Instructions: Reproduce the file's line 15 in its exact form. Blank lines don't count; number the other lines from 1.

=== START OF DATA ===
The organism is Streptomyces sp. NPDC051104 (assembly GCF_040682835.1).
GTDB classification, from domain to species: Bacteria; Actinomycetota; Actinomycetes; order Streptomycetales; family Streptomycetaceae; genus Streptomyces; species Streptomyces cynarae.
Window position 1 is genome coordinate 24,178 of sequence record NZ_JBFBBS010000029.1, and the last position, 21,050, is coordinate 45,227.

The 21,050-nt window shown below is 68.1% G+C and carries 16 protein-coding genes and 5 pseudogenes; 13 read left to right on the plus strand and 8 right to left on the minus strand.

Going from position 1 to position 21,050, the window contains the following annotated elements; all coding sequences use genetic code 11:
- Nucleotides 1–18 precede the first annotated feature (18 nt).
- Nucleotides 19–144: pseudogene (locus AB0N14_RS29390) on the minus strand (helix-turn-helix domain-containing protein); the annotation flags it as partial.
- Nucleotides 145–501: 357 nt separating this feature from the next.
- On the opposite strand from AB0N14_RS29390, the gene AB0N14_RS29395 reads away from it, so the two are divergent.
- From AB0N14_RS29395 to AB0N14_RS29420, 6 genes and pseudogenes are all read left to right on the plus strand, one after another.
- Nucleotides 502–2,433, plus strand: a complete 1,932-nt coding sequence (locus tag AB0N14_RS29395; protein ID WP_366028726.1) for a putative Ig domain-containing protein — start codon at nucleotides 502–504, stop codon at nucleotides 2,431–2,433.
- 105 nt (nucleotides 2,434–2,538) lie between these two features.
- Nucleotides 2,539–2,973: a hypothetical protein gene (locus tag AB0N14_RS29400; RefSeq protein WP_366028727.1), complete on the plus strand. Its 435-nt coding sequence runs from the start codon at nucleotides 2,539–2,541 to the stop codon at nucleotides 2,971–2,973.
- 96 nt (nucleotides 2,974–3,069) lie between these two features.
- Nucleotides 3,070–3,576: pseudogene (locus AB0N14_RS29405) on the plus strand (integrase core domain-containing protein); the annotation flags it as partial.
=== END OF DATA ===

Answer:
- Nucleotides 3,070–3,576: pseudogene (locus AB0N14_RS29405) on the plus strand (integrase core domain-containing protein); the annotation flags it as partial.